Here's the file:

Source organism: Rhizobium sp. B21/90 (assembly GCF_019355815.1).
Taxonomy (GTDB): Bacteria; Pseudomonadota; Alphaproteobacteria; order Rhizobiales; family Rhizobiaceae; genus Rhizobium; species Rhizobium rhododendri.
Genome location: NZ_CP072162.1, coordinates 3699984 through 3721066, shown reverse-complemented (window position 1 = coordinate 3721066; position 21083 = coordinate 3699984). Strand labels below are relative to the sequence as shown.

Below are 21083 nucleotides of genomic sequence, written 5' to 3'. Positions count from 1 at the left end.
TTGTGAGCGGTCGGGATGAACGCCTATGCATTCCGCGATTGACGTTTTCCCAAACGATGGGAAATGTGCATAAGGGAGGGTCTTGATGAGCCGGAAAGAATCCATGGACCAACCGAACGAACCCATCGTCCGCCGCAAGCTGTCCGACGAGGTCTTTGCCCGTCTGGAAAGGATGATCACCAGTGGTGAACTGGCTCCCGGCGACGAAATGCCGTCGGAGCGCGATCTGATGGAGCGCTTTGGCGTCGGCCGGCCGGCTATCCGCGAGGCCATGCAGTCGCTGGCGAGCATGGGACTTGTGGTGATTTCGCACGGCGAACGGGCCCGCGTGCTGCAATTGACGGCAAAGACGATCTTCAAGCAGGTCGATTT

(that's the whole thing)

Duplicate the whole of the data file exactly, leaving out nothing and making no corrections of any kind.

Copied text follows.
Source organism: Rhizobium sp. B21/90 (assembly GCF_019355815.1).
Taxonomy (GTDB): Bacteria; Pseudomonadota; Alphaproteobacteria; order Rhizobiales; family Rhizobiaceae; genus Rhizobium; species Rhizobium rhododendri.
Genome location: NZ_CP072162.1, coordinates 3699984 through 3721066, shown reverse-complemented (window position 1 = coordinate 3721066; position 21083 = coordinate 3699984). Strand labels below are relative to the sequence as shown.

Below are 21083 nucleotides of genomic sequence, written 5' to 3'. Positions count from 1 at the left end.
TTGTGAGCGGTCGGGATGAACGCCTATGCATTCCGCGATTGACGTTTTCCCAAACGATGGGAAATGTGCATAAGGGAGGGTCTTGATGAGCCGGAAAGAATCCATGGACCAACCGAACGAACCCATCGTCCGCCGCAAGCTGTCCGACGAGGTCTTTGCCCGTCTGGAAAGGATGATCACCAGTGGTGAACTGGCTCCCGGCGACGAAATGCCGTCGGAGCGCGATCTGATGGAGCGCTTTGGCGTCGGCCGGCCGGCTATCCGCGAGGCCATGCAGTCGCTGGCGAGCATGGGACTTGTGGTGATTTCGCACGGCGAACGGGCCCGCGTGCTGCAATTGACGGCAAAGACGATCTTCAAGCAGGTCGATTT